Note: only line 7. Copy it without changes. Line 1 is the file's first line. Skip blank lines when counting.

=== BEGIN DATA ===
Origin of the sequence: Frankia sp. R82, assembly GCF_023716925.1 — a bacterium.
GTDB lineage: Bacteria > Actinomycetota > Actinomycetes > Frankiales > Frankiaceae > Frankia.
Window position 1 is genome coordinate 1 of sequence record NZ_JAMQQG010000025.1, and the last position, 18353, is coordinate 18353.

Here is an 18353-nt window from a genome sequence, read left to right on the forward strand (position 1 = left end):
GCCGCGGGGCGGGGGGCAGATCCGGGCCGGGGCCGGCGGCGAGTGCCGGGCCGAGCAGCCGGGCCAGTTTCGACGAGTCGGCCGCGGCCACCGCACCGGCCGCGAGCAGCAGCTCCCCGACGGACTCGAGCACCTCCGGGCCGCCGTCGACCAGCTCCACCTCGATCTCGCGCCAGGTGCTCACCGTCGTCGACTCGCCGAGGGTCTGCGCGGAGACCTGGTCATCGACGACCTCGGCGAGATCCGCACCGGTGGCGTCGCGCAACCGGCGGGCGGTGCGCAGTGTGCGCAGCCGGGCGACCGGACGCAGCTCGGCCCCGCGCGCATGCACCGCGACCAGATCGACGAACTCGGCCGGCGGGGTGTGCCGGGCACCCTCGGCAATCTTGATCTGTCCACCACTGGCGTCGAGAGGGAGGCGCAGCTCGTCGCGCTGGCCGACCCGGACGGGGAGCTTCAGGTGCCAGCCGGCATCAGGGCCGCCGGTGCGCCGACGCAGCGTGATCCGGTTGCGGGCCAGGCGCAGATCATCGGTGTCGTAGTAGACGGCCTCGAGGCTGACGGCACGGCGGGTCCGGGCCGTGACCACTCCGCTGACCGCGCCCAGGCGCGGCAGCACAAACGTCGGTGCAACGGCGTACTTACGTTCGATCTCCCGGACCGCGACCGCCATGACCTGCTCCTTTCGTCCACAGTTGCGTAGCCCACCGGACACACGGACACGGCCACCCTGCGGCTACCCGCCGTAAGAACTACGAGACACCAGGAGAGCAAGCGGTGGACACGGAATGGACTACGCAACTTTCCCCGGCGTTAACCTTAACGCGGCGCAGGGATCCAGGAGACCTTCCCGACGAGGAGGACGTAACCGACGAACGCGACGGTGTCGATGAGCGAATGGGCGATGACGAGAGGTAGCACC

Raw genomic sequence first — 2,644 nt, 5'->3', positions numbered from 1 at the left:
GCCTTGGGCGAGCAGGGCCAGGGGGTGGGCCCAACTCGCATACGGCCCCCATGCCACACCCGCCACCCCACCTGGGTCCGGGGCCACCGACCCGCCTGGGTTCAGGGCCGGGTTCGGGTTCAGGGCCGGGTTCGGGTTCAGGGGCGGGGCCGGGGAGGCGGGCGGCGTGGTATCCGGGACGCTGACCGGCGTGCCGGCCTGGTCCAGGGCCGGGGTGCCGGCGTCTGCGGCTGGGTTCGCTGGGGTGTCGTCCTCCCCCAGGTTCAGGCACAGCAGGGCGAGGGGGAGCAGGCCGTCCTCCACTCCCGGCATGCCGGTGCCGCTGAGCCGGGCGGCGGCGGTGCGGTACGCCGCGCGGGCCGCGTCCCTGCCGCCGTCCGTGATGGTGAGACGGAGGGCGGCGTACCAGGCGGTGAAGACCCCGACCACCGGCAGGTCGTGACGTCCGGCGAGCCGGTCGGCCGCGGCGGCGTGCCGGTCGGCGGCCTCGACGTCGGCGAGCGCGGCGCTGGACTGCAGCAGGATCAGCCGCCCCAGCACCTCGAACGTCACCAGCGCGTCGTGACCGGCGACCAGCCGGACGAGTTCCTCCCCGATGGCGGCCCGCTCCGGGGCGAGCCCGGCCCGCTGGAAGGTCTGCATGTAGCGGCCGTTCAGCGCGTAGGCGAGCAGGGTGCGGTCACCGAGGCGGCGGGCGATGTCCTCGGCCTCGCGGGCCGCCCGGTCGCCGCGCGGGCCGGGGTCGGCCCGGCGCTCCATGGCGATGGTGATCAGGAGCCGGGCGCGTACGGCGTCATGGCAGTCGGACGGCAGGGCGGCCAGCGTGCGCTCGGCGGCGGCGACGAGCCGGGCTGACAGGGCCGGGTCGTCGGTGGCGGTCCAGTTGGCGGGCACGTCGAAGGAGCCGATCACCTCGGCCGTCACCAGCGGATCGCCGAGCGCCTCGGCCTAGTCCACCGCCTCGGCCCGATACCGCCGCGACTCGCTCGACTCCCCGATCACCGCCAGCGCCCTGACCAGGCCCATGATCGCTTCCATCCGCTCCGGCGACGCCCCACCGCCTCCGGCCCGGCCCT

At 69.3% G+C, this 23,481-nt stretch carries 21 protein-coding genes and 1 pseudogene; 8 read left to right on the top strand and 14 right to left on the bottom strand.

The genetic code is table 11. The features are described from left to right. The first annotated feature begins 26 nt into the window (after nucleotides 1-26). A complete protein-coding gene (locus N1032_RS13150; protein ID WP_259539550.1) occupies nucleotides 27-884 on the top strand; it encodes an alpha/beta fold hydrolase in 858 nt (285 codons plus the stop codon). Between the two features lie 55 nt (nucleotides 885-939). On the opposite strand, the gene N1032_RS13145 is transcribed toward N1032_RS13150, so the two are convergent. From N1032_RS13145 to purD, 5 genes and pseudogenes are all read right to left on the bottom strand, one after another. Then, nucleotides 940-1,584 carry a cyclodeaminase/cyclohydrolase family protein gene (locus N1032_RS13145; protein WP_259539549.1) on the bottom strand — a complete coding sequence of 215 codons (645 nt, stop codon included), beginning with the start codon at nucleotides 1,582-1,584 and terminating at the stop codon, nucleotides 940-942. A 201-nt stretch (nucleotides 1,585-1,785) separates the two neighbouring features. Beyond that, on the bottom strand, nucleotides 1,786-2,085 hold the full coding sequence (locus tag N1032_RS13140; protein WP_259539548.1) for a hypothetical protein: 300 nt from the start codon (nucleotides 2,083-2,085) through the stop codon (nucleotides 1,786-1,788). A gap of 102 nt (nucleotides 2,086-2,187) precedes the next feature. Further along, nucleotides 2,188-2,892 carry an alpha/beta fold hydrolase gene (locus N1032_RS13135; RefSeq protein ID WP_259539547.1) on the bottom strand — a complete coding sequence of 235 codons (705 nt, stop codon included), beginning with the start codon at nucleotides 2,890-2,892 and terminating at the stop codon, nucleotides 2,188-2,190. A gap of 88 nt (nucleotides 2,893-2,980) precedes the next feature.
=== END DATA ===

GCCTTGGGCGAGCAGGGCCAGGGGGTGGGCCCAACTCGCATACGGCCCCCATGCCACACCCGCCACCCCACCTGGGTCCGGGGCCACCGACCCGCCTGGGTTCAGGGCCGGGTTCGGGTTCAGGGCCGGGTTCGGGTTCAGGGGCGGGGCCGGGGAGGCGGGCGGCGTGGTATCCGGGACGCTGACCGGCGTGCCGGCCTGGTCCAGGGCCGGGGTGCCGGCGTCTGCGGCTGGGTTCGCTGGGGTGTCGTCCTCCCCCAGGTTCAGGCACAGCAGGGCGAGGGGGAGCAGGCCGTCCTCCACTCCCGGCATGCCGGTGCCGCTGAGCCGGGCGGCGGCGGTGCGGTACGCCGCGCGGGCCGCGTCCCTGCCGCCGTCCGTGATGGTGAGACGGAGGGCGGCGTACCAGGCGGTGAAGACCCCGACCACCGGCAGGTCGTGACGTCCGGCGAGCCGGTCGGCCGCGGCGGCGTGCCGGTCGGCGGCCTCGACGTCGGCGAGCGCGGCGCTGGACTGCAGCAGGATCAGCCGCCCCAGCACCTCGAACGTCACCAGCGCGTCGTGACCGGCGACCAGCCGGACGAGTTCCTCCCCGATGGCGGCCCGCTCCGGGGCGAGCCCGGCCCGCTGGAAGGTCTGCATGTAGCGGCCGTTCAGCGCGTAGGCGAGCAGGGTGCGGTCACCGAGGCGGCGGGCGATGTCCTCGGCCTCGCGGGCCGCCCGGTCGCCGCGCGGGCCGGGGTCGGCCCGGCGCTCCATGGCGATGGTGATCAGGAGCCGGGCGCGTACGGCGTCATGGCAGTCGGACGGCAGGGCGGCCAGCGTGCGCTCGGCGGCGGCGACGAGCCGGGCTGACAGGGCCGGGTCGTCGGTGGCGGTCCAGTTGGCGGGCACGTCGAAGGAGCCGATCACCTCGGCCGTCACCAGCGGATCGCCGAGCGCCTCGGCCTAGTCCACCGCCTCGGCCCGATACCGCCGCGACTCGCTCGACTCCCCGATCACCGCCAGCGCCCTGACCAGGCCCATGATCGCTTCCATCCGCTCCGGCGACGCCCCACCGCCTCCGGCCCGGCCCT